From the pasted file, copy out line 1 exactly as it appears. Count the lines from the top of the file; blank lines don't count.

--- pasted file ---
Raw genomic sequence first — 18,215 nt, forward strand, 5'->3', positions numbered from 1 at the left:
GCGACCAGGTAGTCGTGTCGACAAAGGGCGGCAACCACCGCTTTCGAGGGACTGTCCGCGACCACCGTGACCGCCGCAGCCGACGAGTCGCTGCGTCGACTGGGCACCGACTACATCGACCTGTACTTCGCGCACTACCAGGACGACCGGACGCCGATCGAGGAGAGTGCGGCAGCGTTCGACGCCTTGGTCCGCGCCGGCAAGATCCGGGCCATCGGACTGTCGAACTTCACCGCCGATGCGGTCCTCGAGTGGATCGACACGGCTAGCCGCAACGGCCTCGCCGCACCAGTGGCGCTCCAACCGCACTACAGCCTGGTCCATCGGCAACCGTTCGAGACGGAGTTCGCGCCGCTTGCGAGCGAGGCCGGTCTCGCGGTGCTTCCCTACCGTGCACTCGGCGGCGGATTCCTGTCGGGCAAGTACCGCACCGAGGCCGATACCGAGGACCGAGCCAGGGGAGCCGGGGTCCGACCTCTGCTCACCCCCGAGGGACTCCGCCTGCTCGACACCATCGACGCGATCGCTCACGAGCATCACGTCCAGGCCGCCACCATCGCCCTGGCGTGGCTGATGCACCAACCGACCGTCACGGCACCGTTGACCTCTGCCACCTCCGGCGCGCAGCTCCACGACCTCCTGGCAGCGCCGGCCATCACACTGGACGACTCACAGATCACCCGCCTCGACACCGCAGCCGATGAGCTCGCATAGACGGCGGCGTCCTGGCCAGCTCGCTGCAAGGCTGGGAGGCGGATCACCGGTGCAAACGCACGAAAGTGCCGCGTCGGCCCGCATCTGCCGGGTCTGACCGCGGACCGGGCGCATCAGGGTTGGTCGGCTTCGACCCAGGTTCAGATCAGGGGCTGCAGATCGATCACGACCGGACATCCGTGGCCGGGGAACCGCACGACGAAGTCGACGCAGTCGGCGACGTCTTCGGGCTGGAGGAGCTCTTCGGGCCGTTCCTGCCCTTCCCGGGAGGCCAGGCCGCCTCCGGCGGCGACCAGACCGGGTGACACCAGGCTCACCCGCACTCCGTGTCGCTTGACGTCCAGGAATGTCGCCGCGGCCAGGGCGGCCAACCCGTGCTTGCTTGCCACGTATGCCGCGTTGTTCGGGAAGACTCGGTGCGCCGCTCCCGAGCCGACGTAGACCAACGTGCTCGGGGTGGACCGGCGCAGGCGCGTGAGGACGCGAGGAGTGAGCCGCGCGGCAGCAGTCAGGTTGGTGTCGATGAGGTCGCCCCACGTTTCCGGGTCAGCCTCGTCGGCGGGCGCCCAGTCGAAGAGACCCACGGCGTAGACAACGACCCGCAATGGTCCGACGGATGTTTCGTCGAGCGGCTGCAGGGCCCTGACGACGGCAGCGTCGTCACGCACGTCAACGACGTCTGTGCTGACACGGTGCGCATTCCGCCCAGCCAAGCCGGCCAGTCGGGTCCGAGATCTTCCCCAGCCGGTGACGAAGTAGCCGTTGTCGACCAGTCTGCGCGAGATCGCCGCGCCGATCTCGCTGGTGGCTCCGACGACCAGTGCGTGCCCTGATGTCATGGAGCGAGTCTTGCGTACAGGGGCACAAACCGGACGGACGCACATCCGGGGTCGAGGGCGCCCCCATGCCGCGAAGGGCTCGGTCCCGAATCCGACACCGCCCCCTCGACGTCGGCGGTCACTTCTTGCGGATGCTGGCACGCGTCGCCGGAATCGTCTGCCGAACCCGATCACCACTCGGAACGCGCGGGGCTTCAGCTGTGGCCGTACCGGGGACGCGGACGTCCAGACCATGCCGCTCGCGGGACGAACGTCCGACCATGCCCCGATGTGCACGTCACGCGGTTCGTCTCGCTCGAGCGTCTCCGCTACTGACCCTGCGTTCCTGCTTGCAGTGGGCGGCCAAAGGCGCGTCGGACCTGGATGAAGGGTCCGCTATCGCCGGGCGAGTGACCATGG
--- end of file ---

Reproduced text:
Raw genomic sequence first — 18,215 nt, forward strand, 5'->3', positions numbered from 1 at the left: